Robert Frank is an award-winning journalist, best-selling author and a leading authority on the American wealthy. He joined CNBC in May 2012 as a reporter and editor.
Prior to CNBC, Frank worked at The Wall Street Journal for 18 years, serving as a foreign correspondent in London and Singapore, and later covering Wall Street and corporate scandals. For eight years, he was the paper's Wealth Reporter, covering the lives, culture and economy of the new rich.
Frank is the author of two books: "Richistan," a New York Times best-seller, and "The High-Beta Rich," released in 2011. His blog, The Wealth Report, was named by Time magazine as one of America's most influential financial blogs.
Frank holds a bachelor's degree in literature from State University of New York at Binghamton. He lives in New York with his wife and two daughters.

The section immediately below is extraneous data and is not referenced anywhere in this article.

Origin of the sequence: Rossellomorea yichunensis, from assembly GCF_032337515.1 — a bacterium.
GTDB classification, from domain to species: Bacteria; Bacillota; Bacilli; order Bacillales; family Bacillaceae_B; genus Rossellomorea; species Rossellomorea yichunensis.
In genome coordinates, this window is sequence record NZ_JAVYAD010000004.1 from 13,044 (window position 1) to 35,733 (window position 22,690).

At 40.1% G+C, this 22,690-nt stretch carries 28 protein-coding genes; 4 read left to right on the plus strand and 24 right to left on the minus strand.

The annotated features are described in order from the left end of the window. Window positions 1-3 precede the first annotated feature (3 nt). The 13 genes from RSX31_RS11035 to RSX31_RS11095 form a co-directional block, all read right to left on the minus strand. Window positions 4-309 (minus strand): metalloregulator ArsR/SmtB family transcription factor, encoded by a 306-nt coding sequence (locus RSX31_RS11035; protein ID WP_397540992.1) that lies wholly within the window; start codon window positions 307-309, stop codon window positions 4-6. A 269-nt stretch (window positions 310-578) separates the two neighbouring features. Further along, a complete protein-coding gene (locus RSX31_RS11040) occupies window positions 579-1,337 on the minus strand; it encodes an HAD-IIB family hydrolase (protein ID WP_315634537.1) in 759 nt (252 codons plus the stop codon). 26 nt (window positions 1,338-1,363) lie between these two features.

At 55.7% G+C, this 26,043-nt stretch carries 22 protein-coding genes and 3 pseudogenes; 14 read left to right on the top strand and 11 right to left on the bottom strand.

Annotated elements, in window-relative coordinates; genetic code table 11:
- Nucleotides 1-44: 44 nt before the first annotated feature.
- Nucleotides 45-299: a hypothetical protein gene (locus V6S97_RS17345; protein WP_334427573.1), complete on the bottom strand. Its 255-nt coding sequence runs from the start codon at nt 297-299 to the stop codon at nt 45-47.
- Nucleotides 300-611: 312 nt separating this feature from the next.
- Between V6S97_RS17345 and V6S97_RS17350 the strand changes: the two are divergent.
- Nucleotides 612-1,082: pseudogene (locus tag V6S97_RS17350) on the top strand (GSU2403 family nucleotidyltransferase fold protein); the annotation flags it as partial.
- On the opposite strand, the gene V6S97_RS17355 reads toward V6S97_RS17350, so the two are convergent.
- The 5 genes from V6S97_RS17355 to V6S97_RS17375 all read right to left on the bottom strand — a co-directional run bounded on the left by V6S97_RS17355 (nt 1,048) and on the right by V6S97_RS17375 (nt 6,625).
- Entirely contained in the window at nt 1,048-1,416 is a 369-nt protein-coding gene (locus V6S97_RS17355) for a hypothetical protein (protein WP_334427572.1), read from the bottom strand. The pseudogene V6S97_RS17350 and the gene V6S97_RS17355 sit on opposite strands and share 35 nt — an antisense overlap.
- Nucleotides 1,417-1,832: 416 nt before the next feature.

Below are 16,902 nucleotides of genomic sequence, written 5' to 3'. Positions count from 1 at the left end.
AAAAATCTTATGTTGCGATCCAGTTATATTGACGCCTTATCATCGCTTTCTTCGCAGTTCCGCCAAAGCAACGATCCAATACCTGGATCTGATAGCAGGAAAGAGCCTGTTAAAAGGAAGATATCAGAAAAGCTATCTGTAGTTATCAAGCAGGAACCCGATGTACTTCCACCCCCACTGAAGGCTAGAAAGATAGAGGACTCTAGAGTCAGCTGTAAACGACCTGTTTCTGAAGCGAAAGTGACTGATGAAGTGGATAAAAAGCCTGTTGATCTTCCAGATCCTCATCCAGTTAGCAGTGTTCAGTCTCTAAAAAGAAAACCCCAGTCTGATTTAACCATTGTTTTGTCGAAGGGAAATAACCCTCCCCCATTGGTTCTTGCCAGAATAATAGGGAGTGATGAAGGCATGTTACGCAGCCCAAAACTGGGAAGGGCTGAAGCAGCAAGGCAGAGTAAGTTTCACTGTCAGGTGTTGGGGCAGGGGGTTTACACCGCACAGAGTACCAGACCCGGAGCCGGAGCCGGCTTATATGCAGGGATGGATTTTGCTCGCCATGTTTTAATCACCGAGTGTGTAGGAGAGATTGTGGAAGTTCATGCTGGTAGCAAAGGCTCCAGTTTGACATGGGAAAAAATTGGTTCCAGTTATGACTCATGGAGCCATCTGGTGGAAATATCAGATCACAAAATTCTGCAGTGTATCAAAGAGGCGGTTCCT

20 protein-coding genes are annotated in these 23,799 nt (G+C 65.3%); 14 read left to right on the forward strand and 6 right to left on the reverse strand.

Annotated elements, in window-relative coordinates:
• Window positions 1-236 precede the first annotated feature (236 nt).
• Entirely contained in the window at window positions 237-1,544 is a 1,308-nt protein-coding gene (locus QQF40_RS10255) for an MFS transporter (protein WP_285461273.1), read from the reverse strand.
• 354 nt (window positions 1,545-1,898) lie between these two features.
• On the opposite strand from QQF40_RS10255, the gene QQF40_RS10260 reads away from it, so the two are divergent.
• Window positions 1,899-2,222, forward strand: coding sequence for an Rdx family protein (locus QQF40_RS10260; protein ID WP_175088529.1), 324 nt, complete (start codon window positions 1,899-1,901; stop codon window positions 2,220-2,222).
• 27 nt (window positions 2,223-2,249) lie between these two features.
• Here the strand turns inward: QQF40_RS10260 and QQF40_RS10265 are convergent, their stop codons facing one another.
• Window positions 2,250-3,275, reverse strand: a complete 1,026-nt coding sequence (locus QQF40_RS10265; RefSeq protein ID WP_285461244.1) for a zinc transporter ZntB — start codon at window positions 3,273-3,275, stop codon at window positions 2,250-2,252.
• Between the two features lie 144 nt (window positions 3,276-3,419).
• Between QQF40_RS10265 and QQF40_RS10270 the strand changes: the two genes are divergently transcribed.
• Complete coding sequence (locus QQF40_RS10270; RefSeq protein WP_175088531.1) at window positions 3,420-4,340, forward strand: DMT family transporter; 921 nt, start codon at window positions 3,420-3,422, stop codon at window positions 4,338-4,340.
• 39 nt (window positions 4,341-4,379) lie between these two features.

Follow Robert Frank on Twitter @robtfrank.
Two of the biggest names in real estate are forming a global alliance to create the largest network for homes priced in the top ten percent of the market. CNBC's Robert Frank talks to Howard Lorber, Douglas Elliman chairman and Lord Andrew Hay, Knight Frank, about the global marketplace.
The home, believed to now be America's most expensive public listing, has set a new high-water mark for real estate.
Talk about Fourth of July sales! JetSuite has the ultimate jet-setter deal: a private jet for $4. But there's a few hitches.
Billionaire Saudi Arabian Prince Alwaleed bin Talal has announced plans to give away his $32-billion fortune to charity.
Joan Rivers' lavish Manhattan apartment has sold to "Middle East royalty," sources close to the comedienne's family told CNBC.
The average sales price for a Manhattan apartment hit an all-time record, according to data from Douglas Elliman.
With same-sex marriage legal in all 50 states, LGBT couples must look at financial issues such as estate planning.
Advisor Richard Coppa says investors should weigh the risks and rewards of alternatives before allocating funds.
Many say the current regime for examining the some 11,500 registered investment advisors in the U.S. is inadequate.